FATCA News 2019 – IRS Blocks Over 370,000 Passports For Unpaid Taxes
Under the 2015 Protecting Americans from Tax Hikes (PATH) Act, the IRS is required to certify to the State Department any taxpayer who owes at least $52,000 (the figure is adjusted for inflation annually) in back taxes. The State Department then blocks any application from that person to receive or renew a new US passport.
US filing requirements for expats
How does PATH affect expats though?
Because the US taxes based on citizenship, all Americans who earn over $12,000 (in 2018), or just $400 of self-employment income, including expats, are required to file US taxes, reporting their worldwide income.
Many expats either aren’t aware that they are required to file US taxes from abroad, or they believe that they don’t have to file if they don’t owe any US taxes (perhaps thanks to an exemption that they’ve heard about), or that a tax treaty protects them from having to file.
Unfortunately however, expats are required to file, regardless of the international tax treaties that the US has signed or whether they’re also filing foreign taxes in another country.
When they file, expats can often however claim either exemptions or tax credits to offset foreign taxes paid that reduce many people’s US tax liability to zero (or they may even end up receiving a payment from the IRS thanks to a refundable tax credit. But they have to file to claim these, otherwise the IRS considers that they owe US tax on their worldwide income.
Expats may also have to report their foreign registered businesses, bank and investment accounts, and financial assets.
FATCA is the 2010 Foreign Account Tax Compliance Act.
FATCA leveraged the global dominance of US financial markets to require all foreign banks (and other financial firms, such as investment firms) to provide their American account holders’ account details to the IRS or face a withholding tax when they trade in US markets.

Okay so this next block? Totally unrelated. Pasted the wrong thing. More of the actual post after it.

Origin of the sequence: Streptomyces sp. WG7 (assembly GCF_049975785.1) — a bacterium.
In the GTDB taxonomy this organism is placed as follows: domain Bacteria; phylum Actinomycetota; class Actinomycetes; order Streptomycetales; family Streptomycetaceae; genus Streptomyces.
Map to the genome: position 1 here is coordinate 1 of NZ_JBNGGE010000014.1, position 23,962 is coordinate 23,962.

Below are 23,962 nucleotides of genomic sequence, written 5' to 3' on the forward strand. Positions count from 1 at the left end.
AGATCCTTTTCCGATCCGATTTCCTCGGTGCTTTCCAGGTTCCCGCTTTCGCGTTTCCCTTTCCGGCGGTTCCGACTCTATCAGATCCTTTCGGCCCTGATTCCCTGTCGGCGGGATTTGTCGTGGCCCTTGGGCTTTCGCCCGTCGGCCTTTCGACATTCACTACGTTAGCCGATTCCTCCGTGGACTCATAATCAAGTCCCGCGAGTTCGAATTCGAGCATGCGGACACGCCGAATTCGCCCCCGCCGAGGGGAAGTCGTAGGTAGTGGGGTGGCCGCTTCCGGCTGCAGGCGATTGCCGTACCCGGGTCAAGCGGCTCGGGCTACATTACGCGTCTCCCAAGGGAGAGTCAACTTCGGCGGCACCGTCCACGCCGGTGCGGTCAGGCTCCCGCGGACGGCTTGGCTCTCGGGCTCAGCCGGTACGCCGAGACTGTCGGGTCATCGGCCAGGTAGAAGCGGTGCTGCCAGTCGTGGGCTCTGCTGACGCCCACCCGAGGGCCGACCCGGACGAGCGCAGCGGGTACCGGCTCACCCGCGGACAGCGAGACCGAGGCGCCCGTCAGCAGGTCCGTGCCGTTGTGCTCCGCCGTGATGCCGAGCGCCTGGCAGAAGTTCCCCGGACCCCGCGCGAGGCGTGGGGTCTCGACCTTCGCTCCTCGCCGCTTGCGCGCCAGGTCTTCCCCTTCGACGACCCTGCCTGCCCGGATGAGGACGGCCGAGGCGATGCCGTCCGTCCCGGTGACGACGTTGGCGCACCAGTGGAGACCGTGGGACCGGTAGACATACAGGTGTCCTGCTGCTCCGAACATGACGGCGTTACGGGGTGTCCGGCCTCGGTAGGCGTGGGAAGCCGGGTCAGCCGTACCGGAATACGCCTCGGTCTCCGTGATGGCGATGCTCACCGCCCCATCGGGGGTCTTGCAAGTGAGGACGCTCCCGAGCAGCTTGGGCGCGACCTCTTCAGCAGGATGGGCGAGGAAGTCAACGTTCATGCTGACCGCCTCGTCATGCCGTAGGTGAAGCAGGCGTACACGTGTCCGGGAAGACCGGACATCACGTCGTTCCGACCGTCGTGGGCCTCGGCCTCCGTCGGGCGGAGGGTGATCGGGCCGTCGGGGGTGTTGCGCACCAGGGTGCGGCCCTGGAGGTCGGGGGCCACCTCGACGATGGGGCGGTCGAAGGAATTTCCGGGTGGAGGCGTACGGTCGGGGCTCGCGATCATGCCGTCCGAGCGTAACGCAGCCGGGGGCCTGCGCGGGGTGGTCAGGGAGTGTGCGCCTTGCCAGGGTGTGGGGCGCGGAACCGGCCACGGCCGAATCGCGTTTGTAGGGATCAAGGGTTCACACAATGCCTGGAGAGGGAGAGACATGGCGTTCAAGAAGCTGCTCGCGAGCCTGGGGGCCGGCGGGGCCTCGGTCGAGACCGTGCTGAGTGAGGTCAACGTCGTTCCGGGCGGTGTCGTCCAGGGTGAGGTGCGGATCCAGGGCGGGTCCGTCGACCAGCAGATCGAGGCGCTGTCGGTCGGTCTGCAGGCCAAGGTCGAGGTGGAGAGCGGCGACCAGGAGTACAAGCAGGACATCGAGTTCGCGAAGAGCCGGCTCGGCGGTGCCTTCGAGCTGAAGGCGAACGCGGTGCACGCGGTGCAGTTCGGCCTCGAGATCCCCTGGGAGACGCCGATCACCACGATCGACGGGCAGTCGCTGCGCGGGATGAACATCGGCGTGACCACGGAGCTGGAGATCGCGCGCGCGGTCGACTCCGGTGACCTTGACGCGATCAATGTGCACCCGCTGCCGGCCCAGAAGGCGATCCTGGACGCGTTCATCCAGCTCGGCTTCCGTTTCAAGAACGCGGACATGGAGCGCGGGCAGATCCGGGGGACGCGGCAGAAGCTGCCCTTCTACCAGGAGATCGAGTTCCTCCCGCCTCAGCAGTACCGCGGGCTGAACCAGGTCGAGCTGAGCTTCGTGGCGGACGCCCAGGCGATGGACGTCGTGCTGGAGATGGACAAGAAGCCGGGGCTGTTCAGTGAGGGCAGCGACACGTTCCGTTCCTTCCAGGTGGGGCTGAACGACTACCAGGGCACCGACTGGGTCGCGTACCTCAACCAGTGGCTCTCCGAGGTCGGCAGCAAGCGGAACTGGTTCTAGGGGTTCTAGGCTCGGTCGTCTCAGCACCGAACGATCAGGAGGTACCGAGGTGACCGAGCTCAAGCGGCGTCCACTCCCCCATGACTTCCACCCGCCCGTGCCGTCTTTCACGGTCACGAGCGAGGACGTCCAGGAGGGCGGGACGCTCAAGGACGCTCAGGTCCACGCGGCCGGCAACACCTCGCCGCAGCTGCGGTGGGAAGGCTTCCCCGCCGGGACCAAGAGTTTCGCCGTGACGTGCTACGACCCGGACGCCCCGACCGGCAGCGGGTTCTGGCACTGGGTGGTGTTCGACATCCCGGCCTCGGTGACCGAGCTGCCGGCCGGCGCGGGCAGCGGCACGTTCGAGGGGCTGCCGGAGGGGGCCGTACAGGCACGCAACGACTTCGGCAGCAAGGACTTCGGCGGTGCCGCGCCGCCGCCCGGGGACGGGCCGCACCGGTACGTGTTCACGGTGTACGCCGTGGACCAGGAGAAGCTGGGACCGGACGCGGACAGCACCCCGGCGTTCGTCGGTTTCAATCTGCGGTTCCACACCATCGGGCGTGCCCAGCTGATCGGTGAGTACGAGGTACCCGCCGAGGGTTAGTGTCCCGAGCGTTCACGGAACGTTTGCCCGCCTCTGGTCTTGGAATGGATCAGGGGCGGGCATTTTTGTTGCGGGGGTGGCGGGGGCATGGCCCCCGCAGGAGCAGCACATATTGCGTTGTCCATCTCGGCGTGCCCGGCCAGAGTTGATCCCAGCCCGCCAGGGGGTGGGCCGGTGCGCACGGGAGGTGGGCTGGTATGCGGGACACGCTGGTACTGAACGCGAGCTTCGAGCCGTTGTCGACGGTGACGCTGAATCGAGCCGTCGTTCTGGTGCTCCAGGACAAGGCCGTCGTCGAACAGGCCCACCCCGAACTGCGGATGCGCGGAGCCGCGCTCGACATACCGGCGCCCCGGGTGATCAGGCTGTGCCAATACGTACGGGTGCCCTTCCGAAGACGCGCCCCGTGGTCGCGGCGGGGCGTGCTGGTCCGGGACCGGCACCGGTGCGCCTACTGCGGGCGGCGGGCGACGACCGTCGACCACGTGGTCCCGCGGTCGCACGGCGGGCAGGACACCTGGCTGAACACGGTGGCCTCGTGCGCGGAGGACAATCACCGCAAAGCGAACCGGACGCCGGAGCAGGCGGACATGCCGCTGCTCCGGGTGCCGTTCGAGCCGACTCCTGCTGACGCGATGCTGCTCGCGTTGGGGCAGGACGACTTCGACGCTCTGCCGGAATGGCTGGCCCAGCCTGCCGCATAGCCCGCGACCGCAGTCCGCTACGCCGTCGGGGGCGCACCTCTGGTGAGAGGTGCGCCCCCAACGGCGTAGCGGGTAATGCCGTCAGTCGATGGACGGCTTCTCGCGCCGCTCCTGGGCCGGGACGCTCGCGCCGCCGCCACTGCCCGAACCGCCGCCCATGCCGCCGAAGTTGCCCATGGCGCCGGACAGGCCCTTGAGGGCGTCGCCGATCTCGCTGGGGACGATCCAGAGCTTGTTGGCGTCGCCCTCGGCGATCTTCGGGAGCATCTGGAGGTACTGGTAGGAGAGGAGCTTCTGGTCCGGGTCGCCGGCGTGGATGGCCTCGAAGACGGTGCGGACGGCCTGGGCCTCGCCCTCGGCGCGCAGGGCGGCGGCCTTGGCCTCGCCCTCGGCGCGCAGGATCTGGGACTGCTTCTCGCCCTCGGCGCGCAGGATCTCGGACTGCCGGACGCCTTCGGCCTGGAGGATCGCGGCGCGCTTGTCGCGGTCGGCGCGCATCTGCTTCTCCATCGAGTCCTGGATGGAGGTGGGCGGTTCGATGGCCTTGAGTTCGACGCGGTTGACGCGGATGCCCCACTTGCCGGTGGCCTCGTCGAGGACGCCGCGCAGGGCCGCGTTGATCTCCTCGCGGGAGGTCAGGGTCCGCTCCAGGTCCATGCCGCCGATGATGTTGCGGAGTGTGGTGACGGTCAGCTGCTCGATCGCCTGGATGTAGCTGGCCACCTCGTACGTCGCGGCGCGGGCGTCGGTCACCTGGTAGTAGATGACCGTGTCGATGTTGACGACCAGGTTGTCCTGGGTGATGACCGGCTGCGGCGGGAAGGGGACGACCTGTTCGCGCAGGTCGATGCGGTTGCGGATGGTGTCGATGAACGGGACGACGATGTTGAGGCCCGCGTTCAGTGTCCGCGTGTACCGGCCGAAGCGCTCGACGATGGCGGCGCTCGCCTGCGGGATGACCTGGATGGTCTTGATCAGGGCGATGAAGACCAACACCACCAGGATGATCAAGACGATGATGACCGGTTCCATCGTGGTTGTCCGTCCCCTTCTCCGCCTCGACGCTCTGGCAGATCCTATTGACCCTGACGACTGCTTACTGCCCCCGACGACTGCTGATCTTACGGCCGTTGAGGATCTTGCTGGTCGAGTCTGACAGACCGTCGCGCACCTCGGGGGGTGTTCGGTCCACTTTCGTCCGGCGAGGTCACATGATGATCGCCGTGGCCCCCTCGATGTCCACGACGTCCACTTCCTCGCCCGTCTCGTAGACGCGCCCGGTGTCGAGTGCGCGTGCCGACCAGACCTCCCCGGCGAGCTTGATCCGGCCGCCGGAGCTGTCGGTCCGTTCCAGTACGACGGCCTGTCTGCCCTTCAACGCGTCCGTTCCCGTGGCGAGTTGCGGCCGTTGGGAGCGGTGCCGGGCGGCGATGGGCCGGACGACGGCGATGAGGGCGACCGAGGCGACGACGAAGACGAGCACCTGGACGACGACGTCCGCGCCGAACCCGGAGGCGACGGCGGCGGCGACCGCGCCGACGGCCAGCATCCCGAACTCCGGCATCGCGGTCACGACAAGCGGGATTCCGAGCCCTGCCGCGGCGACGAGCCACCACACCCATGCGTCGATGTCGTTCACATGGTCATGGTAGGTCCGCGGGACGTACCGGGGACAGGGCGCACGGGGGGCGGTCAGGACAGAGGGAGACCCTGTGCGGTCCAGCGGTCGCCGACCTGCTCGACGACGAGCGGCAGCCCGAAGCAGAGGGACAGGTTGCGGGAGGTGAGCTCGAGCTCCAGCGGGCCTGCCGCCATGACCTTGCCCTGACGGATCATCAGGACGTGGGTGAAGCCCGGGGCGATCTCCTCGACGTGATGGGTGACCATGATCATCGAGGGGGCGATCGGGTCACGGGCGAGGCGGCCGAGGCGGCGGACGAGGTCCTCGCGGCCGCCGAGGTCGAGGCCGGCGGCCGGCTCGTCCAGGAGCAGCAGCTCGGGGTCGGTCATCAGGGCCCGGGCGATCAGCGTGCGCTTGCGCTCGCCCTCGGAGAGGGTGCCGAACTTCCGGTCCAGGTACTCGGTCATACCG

“We’ve got more and more data and software to help us know what type of assets are out there before we ever knock on your door.” – Darren Guillot, the IRS
This proved to be a powerful incentive, and over 320,000 foreign financial firms are now complying (i.e. almost all).
The law gave foreign firms several years to comply, however since 2017, the IRS has data about almost all expats’ foreign bank accounts and investments, including balances.
The IRS also has access to foreign tax information due to information sharing agreements with other countries.
Furthermore, the IRS assumes that expats who haven’t filed a federal return owe US back taxes on their worldwide income even if they’re paying taxes abroad.
This means that firstly the IRS has the information to determine which expats should be filing but aren’t (and how much back tax they owe), and secondly, if these back taxes exceed $52,000 (adjusted for inflation), then the IRS can certify that person to the state department who in turn will prevent them from renewing or receiving a passport.
IRS certifications for Americans who owe back taxes
Since the Protecting Americans From Tax Hike Act of 2015, as of May 3rd 2019, the IRS has sent a huge number – over 370,000 – of certifications to the State Department due to back taxes owed.
While the IRS has cut its staff of IRS field collection revenue officers by a half since 2010, it has been investing in IT systems and tools instead to automatically sort the ever increasing amounts of data that it is receiving and identify where taxes may be owed. This means that despite having less staff, it is better able to process and act on the information that it receives than previously. The inevitable near future will of course involve AI (Artificial Intelligence) data processing, too.
Furthermore, according to a recent interview, the IRS has just introduced a new tool to help staff review information provided by foreign banks under FATCA with that provided (or not provided) by taxpayers.
What expats should do
Expats who have been blocked from receiving or renewing a passport who need to travel urgently can file Form 14794 ‘Expedited Passport Decertification’. Under this procedure, once they satisfy their tax debt, they should be able to travel within 48 hours, rather than 30 days otherwise.
However most expats end up owing very little or no US tax once they file and claim the most beneficial expat exemptions and/or credits available for their circumstances. It can be more difficult to claim these once the IRS has been in contact with them about back taxes though.
Expats who are behind with their US filing but haven’t been contacted by the US yet can catch up without facing penalties, including claiming the exemptions and credits that often reduce US tax liability to nil, under an IRS amnesty program called the Streamlined Procedure.
We strongly recommend that expat who are behind with their US tax filing contact a US expat tax specialist firm at their earliest convenience to avoid possible future issues.